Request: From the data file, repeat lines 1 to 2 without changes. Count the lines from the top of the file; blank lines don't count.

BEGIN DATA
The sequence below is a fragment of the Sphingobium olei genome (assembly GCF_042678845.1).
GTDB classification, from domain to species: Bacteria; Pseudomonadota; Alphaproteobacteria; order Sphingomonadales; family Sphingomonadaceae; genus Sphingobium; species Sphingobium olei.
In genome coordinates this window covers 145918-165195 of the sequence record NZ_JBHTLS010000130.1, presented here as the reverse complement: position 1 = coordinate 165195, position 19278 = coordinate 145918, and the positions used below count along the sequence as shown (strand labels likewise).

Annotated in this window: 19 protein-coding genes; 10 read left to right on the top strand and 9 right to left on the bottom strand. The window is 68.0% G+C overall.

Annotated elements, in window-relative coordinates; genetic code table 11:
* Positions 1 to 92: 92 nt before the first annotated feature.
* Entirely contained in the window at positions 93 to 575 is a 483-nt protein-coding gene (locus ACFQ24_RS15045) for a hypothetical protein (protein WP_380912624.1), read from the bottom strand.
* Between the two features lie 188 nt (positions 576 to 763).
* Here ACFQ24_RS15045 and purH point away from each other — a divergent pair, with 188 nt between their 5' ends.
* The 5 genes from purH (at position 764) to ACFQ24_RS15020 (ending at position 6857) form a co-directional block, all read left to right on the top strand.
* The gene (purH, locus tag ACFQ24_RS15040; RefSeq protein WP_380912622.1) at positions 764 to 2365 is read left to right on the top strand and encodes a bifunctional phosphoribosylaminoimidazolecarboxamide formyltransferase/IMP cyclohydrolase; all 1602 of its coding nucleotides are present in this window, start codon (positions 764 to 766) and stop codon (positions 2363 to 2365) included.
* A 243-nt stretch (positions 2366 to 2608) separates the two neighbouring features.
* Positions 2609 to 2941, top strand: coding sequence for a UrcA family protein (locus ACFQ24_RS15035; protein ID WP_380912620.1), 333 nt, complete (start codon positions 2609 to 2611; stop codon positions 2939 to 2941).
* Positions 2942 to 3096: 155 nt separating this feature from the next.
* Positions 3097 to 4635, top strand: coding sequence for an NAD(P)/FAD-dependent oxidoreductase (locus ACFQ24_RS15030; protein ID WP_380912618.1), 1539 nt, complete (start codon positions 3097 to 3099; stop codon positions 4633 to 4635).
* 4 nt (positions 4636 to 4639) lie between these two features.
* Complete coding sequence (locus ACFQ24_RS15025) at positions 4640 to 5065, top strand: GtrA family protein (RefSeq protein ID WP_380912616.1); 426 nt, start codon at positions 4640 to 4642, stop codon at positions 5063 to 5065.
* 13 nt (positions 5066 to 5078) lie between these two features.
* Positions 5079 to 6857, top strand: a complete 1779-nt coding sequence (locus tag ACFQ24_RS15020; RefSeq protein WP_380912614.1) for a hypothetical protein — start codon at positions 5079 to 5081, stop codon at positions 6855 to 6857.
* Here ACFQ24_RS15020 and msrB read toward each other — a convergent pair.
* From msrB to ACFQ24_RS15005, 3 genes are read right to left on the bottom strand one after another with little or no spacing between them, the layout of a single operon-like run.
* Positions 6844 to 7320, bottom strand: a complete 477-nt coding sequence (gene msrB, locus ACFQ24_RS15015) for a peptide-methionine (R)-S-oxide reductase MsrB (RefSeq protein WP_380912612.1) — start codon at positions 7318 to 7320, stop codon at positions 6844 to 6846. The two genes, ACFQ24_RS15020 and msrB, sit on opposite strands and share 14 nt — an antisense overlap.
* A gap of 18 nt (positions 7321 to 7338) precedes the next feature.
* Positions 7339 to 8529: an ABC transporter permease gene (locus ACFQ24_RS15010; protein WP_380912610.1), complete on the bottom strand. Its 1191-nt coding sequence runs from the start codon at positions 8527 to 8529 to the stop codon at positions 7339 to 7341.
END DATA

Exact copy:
The sequence below is a fragment of the Sphingobium olei genome (assembly GCF_042678845.1).
GTDB classification, from domain to species: Bacteria; Pseudomonadota; Alphaproteobacteria; order Sphingomonadales; family Sphingomonadaceae; genus Sphingobium; species Sphingobium olei.